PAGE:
Is it not from your passions that make war within your members?
You covet but do not possess.
You kill and envy but you cannot obtain;
you fight and wage war.
You do not possess because you do not ask.
You ask but do not receive, because you ask wrongly,
to spend it on your passions.
I look back at that novel and think about how the critical hinge of the plot would be so foreign to many people today. And that brings us back to James, who prophetically proclaims that the reason we are in conflict with one another is that we are in conflict with ourselves, reaching for things that will not satisfy us even though, on some deep level, we know they won’t. Only the virtuous and pure will ultimately fulfill us. Are the things we ask for in prayer things that are for our good, or do we ask for more things to “spend on our passions”? Do we ask for things that will increase our glory or God’s? And do we know the difference?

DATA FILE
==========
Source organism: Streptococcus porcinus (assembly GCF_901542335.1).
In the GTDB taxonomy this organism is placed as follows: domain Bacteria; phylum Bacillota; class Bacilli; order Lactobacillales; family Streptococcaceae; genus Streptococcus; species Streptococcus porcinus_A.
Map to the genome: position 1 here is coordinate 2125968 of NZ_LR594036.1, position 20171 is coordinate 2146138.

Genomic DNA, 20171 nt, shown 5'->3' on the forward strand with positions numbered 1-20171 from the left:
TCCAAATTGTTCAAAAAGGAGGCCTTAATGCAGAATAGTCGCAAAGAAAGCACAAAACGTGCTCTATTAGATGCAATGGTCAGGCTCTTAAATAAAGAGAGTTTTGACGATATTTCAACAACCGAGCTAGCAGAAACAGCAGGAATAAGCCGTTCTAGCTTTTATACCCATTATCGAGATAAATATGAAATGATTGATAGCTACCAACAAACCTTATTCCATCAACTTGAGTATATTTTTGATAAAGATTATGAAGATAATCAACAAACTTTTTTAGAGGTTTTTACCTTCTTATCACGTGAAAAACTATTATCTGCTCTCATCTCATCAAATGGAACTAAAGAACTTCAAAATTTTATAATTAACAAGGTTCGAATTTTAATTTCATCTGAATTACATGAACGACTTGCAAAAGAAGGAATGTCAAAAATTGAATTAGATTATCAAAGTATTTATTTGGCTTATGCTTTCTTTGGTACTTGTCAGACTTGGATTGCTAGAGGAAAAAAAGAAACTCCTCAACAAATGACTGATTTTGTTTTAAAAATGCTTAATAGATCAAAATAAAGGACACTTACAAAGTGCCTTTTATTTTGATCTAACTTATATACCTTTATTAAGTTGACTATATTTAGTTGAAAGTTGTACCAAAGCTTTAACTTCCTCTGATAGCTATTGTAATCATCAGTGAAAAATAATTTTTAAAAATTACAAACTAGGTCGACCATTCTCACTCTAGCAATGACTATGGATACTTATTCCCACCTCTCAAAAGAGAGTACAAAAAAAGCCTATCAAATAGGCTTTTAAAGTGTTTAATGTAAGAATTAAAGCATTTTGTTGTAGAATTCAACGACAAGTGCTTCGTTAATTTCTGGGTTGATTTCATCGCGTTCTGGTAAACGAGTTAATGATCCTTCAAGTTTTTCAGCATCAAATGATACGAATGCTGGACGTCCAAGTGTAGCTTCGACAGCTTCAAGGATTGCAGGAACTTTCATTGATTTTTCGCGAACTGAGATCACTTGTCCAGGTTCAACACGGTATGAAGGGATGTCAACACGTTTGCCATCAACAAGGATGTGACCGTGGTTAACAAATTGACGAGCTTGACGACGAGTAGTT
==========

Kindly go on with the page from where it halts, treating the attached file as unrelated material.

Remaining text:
This is why we need frequent confession and penance to train our bodies and passions, which are always ready to jump to war. “If you get rid of the fuel,” one priest once told me, “you can’t start a fire.” Similarly if we humble our pride through penance (some voluntary, but, I’m sure, some involuntary–but which can be offered up!), the evil one is left with less to work with.
Over the next week if you attend daily Mass you will hear more of the wisdom of James–I invite you to listen (or read the short book on your own), because it’s packed with so much advice for daily living!